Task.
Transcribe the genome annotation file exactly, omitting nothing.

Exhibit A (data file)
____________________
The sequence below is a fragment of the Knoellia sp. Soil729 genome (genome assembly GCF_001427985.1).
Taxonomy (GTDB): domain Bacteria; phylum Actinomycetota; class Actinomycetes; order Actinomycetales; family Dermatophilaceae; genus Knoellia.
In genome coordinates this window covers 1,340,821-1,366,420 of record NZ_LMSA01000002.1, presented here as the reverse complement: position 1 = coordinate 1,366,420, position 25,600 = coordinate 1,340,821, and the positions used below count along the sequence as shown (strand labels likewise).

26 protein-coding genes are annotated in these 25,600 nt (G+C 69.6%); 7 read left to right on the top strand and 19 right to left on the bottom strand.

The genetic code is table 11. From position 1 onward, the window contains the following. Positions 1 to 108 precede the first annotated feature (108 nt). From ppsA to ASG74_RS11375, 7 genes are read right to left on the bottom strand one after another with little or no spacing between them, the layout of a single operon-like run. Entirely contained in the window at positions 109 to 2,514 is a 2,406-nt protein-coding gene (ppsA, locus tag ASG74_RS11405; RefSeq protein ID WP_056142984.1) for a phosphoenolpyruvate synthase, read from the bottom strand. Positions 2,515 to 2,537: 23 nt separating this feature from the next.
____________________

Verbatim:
The sequence below is a fragment of the Knoellia sp. Soil729 genome (genome assembly GCF_001427985.1).
Taxonomy (GTDB): domain Bacteria; phylum Actinomycetota; class Actinomycetes; order Actinomycetales; family Dermatophilaceae; genus Knoellia.
In genome coordinates this window covers 1,340,821-1,366,420 of record NZ_LMSA01000002.1, presented here as the reverse complement: position 1 = coordinate 1,366,420, position 25,600 = coordinate 1,340,821, and the positions used below count along the sequence as shown (strand labels likewise).

26 protein-coding genes are annotated in these 25,600 nt (G+C 69.6%); 7 read left to right on the top strand and 19 right to left on the bottom strand.

The genetic code is table 11. From position 1 onward, the window contains the following. Positions 1 to 108 precede the first annotated feature (108 nt). From ppsA to ASG74_RS11375, 7 genes are read right to left on the bottom strand one after another with little or no spacing between them, the layout of a single operon-like run. Entirely contained in the window at positions 109 to 2,514 is a 2,406-nt protein-coding gene (ppsA, locus tag ASG74_RS11405; RefSeq protein ID WP_056142984.1) for a phosphoenolpyruvate synthase, read from the bottom strand. Positions 2,515 to 2,537: 23 nt separating this feature from the next.